For an hour last night—and only an hour—several hundred Twin Citians got to be in the same room with guitarist John McLaughlin, the demigod of machine-gun jazz.
McLaughlin’s stop at the Dakota was among the first of what’s being billed as the “Live USA 2007” tour, which includes a band—the 4th Dimension—and a dozen or so rapid-fire guitar breaks interspersed with some equally blistering breaks on bass, keyboards, and drums. At times, the playing was so deliriously fast that it sounded less like music and more like an exercise in how to cram as many notes as possible into a given point in space and time. The musical statement of the evening seemed to be, “The fourth dimension is out there, and we’re going to find it, damnit.” In the meantime, those of us back in the third dimension got to watch their fingers move.
And move they did. Really, John McLaughlin ought to do an Aleve commercial. The guy is in his mid-sixties, but it’s clear his finger joints are greased with some sort of age-defying lubricant. He’s got fabulous hair too—a thick white mane of gray blow-dried all the way back to the 1970s—so maybe there’s a shampoo commercial in his future too.
I only saw the first set but, musically speaking, the truth of the matter was that it was a hit-and-miss set from a group of stellar musicians who are still trying to figure out precisely how they fit together. The group only had its first rehearsal together less than a week ago, on September 11, and is now embarked on a national tour—which says something about their collective confidence. Besides, rehearsing together may not matter in this case, because the official slogan of the tour is “Just Improvise,” so what people are really watching is one of McLaughlin’s many musical experiments in progress.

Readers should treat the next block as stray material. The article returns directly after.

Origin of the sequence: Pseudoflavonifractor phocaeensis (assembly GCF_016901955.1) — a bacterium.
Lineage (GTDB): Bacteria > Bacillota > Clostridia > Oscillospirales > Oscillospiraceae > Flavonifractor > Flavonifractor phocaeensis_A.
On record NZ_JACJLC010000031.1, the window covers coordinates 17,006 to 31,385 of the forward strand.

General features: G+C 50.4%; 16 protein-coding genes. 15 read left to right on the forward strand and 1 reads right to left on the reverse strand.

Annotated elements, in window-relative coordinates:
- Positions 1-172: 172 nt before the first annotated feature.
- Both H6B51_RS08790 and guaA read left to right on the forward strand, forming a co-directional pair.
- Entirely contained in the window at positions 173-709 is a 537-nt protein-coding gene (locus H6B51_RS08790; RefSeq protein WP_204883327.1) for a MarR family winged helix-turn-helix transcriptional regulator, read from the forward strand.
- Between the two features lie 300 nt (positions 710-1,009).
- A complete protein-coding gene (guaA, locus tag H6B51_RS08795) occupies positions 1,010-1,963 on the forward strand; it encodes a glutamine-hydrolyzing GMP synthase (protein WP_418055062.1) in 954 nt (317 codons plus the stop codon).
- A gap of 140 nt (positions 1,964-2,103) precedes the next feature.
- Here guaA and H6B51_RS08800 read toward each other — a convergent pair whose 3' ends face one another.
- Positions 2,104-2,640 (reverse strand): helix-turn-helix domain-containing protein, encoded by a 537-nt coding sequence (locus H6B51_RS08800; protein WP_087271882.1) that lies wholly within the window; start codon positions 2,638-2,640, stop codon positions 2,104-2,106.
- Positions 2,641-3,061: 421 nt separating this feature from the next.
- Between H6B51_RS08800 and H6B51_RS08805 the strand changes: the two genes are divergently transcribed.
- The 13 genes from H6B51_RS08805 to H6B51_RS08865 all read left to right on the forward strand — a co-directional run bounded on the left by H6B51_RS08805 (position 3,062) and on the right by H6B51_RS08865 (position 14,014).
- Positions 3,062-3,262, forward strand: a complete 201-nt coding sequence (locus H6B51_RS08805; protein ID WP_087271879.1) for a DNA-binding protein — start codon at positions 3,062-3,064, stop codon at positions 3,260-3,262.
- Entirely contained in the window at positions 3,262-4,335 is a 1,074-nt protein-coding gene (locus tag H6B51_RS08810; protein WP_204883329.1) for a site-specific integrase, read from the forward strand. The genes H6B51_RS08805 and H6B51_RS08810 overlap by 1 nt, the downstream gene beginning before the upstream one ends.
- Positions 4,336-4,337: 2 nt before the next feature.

The vibe is all electric this time, with some computer high jinks thrown in. McLaughlin appears to have rediscovered the whammy bar on his electric guitar, at times playing around with some woozy space sounds, and keyboardist Gary Husband had some sampling fun on his Roland, particularly during an eerily convincing flute solo.
The surprise discovery of the night for Twin Cities jazz fans was twenty-three-year-old bass phenom Hadrien Feraud, from France, whom the jazz press has already anointed as the rightful heir to Jaco Pastorius’s gilded crown. He, too, can play extremely fast, and when he and McLaughlin go head to head, tossing riffs back and forth like a hand grenade, the result is the sort of thing that musical speed junkies live for.
Feraud is one of those sickeningly talented kids that the gods of music produce every now and then to taunt everyone else in the world who is trying to improve through old-fashioned practice. Feraud plays like he was born with the history of bass in his fingers, and it doesn’t help that he looks like he hit puberty on the flight over from Paris. Tellingly, the first items to sell out at the merchandise kiosk outside were Feraud’s CDs, and this tour is sure to raise his profile in the U.S.
Now, I’ll be the first to admit that McLaughlin and crew may have played their way into some sort of intergalactic wormhole where time stopped and it felt like they were playing for six hours, but an hour was all us spiritually inferior earth-dwellers got to see. If first-setters wanted more McLaughlin last night, they had to pay for the second set. There was no encore, either, just a friendly bow and a few blown kisses.
In the fourth dimension, apparently, they don’t do dessert.